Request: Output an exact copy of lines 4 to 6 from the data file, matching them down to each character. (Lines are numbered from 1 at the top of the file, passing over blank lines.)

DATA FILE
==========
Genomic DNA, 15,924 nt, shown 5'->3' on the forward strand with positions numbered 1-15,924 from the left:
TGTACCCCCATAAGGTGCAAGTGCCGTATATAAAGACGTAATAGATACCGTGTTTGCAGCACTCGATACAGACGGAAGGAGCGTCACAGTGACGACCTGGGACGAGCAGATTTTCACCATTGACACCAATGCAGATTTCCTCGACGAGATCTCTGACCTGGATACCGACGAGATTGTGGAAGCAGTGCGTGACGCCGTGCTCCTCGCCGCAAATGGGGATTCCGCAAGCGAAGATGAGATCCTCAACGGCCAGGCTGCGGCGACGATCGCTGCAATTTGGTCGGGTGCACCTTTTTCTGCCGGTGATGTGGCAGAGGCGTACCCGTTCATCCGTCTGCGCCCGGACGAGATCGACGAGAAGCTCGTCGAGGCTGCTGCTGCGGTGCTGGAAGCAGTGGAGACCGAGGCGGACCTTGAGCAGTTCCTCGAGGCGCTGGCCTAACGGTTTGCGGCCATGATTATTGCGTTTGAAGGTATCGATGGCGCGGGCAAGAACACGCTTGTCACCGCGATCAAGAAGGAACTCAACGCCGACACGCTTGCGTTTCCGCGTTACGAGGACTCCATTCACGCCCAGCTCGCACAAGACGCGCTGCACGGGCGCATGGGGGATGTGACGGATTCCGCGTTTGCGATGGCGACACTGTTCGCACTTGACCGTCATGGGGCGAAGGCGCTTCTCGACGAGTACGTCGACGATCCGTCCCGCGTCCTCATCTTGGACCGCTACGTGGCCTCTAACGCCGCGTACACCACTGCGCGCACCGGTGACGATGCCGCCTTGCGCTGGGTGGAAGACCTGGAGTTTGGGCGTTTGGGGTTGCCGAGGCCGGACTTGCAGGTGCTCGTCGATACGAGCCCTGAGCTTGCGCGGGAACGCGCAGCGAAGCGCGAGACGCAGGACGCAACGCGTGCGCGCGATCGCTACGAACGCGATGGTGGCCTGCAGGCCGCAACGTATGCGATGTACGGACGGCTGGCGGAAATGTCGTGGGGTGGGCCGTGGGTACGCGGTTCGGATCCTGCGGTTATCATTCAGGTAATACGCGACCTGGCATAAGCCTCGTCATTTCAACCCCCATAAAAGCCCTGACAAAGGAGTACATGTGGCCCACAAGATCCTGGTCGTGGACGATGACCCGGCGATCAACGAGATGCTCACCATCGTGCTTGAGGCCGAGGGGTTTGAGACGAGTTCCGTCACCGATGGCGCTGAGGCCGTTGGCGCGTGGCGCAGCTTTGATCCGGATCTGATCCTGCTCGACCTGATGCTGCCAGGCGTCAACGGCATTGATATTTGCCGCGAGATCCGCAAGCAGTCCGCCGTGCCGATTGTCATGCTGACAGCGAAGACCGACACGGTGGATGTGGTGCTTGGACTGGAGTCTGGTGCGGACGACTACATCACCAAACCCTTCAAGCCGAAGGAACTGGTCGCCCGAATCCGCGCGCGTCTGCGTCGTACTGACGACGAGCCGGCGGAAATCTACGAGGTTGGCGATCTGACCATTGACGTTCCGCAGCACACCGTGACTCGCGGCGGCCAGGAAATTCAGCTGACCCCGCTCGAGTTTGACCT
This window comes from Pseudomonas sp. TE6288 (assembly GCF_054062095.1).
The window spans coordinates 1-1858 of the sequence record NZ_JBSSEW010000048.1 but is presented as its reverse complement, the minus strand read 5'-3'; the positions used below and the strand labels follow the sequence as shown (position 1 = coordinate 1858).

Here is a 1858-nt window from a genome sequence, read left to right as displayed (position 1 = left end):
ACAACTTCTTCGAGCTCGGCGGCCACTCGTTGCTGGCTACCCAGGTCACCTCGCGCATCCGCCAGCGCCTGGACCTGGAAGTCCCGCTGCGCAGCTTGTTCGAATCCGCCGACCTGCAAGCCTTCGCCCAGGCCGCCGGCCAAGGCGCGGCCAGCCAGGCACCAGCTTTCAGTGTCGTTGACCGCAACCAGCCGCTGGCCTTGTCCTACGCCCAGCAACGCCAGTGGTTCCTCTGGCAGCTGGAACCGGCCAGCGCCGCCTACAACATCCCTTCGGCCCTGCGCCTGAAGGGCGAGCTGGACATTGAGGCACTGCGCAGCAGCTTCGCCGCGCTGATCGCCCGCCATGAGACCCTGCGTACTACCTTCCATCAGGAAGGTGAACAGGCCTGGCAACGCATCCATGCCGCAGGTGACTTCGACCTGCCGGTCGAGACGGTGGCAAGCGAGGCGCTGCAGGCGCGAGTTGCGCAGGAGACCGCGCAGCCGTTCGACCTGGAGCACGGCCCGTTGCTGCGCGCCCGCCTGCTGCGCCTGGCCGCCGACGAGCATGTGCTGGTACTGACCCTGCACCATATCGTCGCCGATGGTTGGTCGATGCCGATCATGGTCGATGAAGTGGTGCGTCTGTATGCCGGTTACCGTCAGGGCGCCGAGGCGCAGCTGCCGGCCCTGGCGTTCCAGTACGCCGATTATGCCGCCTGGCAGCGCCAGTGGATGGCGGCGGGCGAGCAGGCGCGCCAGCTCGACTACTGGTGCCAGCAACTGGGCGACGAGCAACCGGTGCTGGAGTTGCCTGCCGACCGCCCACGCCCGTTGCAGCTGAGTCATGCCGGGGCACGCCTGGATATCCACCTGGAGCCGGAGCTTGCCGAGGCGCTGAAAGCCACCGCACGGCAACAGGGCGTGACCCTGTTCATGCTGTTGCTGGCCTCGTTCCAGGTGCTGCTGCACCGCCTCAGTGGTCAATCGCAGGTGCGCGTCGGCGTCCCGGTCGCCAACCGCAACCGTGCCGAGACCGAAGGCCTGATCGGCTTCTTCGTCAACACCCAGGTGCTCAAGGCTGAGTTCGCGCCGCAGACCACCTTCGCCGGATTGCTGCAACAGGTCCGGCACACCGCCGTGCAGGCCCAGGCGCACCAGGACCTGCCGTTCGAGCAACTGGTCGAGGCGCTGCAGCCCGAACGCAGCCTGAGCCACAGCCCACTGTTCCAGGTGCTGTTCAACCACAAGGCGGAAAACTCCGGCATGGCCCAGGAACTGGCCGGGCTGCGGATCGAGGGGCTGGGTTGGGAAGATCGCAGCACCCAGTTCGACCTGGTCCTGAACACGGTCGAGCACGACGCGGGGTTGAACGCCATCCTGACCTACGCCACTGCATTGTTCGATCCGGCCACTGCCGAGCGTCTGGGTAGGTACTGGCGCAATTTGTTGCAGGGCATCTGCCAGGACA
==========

The window spans coordinates 1-1858 of the sequence record NZ_JBSSEW010000048.1 but is presented as its reverse complement, the minus strand read 5'-3'; the positions used below and the strand labels follow the sequence as shown (position 1 = coordinate 1858).

Here is a 1858-nt window from a genome sequence, read left to right as displayed (position 1 = left end):
ACAACTTCTTCGAGCTCGGCGGCCACTCGTTGCTGGCTACCCAGGTCACCTCGCGCATCCGCCAGCGCCTGGACCTGGAAGTCCCGCTGCGCAGCTTGTTCGAATCCGCCGACCTGCAAGCCTTCGCCCAGGCCGCCGGCCAAGGCGCGGCCAGCCAGGCACCAGCTTTCAGTGTCGTTGACCGCAACCAGCCGCTGGCCTTGTCCTACGCCCAGCAACGCCAGTGGTTCCTCTGGCAGCTGGAACCGGCCAGCGCCGCCTACAACATCCCTTCGGCCCTGCGCCTGAAGGGCGAGCTGGACATTGAGGCACTGCGCAGCAGCTTCGCCGCGCTGATCGCCCGCCATGAGACCCTGCGTACTACCTTCCATCAGGAAGGTGAACAGGCCTGGCAACGCATCCATGCCGCAGGTGACTTCGACCTGCCGGTCGAGACGGTGGCAAGCGAGGCGCTGCAGGCGCGAGTTGCGCAGGAGACCGCGCAGCCGTTCGACCTGGAGCACGGCCCGTTGCTGCGCGCCCGCCTGCTGCGCCTGGCCGCCGACGAGCATGTGCTGGTACTGACCCTGCACCATATCGTCGCCGATGGTTGGTCGATGCCGATCATGGTCGATGAAGTGGTGCGTCTGTATGCCGGTTACCGTCAGGGCGCCGAGGCGCAGCTGCCGGCCCTGGCGTTCCAGTACGCCGATTATGCCGCCTGGCAGCGCCAGTGGATGGCGGCGGGCGAGCAGGCGCGCCAGCTCGACTACTGGTGCCAGCAACTGGGCGACGAGCAACCGGTGCTGGAGTTGCCTGCCGACCGCCCACGCCCGTTGCAGCTGAGTCATGCCGGGGCACGCCTGGATATCCACCTGGAGCCGGAGCTTGCCGAGGCGCTGAAAGCCACCGCACGGCAACAGGGCGTGACCCTGTTCATGCTGTTGCTGGCCTCGTTCCAGGTGCTGCTGCACCGCCTCAGTGGTCAATCGCAGGTGCGCGTCGGCGTCCCGGTCGCCAACCGCAACCGTGCCGAGACCGAAGGCCTGATCGGCTTCTTCGTCAACACCCAGGTGCTCAAGGCTGAGTTCGCGCCGCAGACCACCTTCGCCGGATTGCTGCAACAGGTCCGGCACACCGCCGTGCAGGCCCAGGCGCACCAGGACCTGCCGTTCGAGCAACTGGTCGAGGCGCTGCAGCCCGAACGCAGCCTGAGCCACAGCCCACTGTTCCAGGTGCTGTTCAACCACAAGGCGGAAAACTCCGGCATGGCCCAGGAACTGGCCGGGCTGCGGATCGAGGGGCTGGGTTGGGAAGATCGCAGCACCCAGTTCGACCTGGTCCTGAACACGGTCGAGCACGACGCGGGGTTGAACGCCATCCTGACCTACGCCACTGCATTGTTCGATCCGGCCACTGCCGAGCGTCTGGGTAGGTACTGGCGCAATTTGTTGCAGGGCATCTGCCAGGACA